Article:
American Journal of Medicine Commentary Says Covid-19 Vaccines Should Be Shored Up with a Plant-Based Diet

Studies suggest vegan diet boosts vaccine efficacy and reduces COVID-related morbidity and mortality

“A solid vaccination program is lifesaving, essential, and insufficient,” begins the commentary “Shoring Up Vaccine Efficacy,” which appears today in the American Journal of Medicine. The authors say that in addition to vaccinations, health care workers should recommend plant-based diets to help patients improve their health and decrease vulnerability to COVID-19.

The authors point to a new study of health care workers whose immune response to the Pfizer vaccine was inversely associated with waist circumference. A 2021 study of health care workers in six countries revealed that those following largely plant-based diets had 73% lower odds of developing moderate-to-severe COVID-19, compared with those following other diets.

“This benefit may come from the fact that plant-based diets are associated with significantly lower body weight, lower risk of hypertension, lower plasma lipid levels, and lower risk of diabetes,” says Saray Stancic, MD, director of medical education of the nonprofit Physicians Committee for Responsible Medicine and faculty member of Rutgers New Jersey Medical School. “A healthy vegan diet can benefit a large group of individuals who fail to respond adequately to vaccination yet do not have a classic immunosuppression condition.”

Dr. Stancic authored the commentary with Josh Cullimore, MBChB, MPH, of Brighton and Hove Clinical Commissioning Group in the UK, and Neal Barnard, MD, of the Physicians Committee.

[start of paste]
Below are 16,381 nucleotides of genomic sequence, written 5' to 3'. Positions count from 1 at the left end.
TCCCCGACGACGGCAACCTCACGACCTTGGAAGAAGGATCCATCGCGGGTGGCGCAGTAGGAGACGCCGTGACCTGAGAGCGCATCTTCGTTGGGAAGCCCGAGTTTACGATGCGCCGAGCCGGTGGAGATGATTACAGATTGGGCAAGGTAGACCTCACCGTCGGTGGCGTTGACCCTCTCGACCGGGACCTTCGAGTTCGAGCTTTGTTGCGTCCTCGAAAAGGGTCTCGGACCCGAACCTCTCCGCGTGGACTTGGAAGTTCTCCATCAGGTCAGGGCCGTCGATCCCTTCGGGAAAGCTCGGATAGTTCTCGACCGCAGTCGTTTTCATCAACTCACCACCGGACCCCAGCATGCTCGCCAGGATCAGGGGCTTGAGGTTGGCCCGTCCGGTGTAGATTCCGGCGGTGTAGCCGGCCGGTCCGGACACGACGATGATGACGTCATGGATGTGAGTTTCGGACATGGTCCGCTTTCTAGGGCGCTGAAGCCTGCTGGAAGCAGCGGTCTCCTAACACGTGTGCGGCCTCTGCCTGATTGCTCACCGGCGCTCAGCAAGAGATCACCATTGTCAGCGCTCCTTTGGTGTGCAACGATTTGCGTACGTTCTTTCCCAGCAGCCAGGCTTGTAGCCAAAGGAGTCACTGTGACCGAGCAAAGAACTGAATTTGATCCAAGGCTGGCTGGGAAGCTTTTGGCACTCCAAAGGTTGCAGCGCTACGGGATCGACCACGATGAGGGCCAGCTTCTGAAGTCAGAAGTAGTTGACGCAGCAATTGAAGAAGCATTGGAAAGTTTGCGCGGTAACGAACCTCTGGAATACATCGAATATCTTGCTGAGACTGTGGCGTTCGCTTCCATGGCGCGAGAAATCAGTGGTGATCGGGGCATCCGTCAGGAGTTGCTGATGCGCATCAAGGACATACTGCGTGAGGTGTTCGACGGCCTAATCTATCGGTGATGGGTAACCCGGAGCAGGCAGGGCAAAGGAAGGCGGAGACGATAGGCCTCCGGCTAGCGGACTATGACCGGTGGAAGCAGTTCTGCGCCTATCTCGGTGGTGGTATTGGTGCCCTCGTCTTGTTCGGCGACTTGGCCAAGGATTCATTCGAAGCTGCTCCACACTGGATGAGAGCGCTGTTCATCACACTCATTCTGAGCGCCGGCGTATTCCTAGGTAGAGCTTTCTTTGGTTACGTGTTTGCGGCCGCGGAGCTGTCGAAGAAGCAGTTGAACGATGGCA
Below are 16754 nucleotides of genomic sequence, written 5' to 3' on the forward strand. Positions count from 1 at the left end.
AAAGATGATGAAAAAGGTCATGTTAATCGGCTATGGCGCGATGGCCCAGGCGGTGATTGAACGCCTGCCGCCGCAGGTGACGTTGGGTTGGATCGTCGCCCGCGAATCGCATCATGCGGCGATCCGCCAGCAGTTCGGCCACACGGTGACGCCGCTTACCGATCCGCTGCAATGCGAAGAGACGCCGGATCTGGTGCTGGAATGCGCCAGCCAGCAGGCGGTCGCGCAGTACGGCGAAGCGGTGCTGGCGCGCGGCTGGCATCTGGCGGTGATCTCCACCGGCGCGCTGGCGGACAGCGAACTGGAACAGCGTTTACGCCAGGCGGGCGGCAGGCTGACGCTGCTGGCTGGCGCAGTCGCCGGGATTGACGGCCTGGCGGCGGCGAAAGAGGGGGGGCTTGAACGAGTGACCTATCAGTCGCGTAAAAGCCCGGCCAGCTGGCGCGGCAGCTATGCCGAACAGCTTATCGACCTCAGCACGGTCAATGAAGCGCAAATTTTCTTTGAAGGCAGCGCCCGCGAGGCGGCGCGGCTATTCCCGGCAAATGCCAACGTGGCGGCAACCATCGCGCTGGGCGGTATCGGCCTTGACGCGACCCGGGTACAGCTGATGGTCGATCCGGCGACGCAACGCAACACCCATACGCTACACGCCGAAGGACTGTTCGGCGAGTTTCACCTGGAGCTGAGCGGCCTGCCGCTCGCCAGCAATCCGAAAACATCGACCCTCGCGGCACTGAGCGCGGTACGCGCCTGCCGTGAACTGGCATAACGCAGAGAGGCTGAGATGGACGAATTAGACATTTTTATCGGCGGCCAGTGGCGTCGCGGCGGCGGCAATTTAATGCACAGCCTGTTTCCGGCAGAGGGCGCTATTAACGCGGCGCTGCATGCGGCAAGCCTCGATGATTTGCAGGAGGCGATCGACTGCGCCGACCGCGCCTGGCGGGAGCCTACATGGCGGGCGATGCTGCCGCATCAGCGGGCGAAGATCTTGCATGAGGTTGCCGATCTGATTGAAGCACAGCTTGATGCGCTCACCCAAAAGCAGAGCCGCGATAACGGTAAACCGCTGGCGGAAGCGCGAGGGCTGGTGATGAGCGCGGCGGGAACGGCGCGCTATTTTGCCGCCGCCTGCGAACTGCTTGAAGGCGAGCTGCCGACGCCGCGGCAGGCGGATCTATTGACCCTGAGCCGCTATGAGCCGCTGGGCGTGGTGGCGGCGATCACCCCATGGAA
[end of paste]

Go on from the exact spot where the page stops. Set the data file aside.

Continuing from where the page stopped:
“As of November 18, 2020, more than 60% of COVID-19 hospitalizations were attributable to obesity, hypertension, diabetes, or heart failure,” Dr. Stancic says. “We are suggesting, perhaps surprisingly, that a key, but neglected, part of our immunization strategy should be shoring up the cardiometabolic health of the patient to the extent possible.”

To improve health and decrease vulnerability to COVID-19 and other illness, the authors suggest three key strategies:

  1. Doctors should encourage patients to improve underlying health conditions, including adopting healthful dietary habits, particularly a renewed emphasis on vegetables, fruits, whole grains, and legumes, and plant-based diets. This recommendation aligns with the June 2021 American Medical Association policy urging governmental leaders to encourage individuals with underlying health conditions associated with COVID-19 morbidity and mortality to see their doctors to institute (or resume) appropriate treatment for those underlying conditions.
  2. Medical practitioners should refer appropriate patients to registered dietitians as a matter of medical urgency. They should provide nutrition information and code nutrition messaging into their electronic medical records to be automatically given to patients at check out.
  3. Hospitals should provide information about good nutrition to patients, families, visitors, and staff, and should model it with the foods they serve.

“To make an immunization program work, convincing people to roll up their sleeves for initial immunization and boosters as necessary is one key step,” Dr. Stancic says. “Improving their ability to respond to the vaccine is another. Evidence strongly suggests that urgently addressing underlying health conditions with, for starters, a healthier diet would not only reduce the likelihood of severe infection and death; over time it may also help vaccines to work better.”

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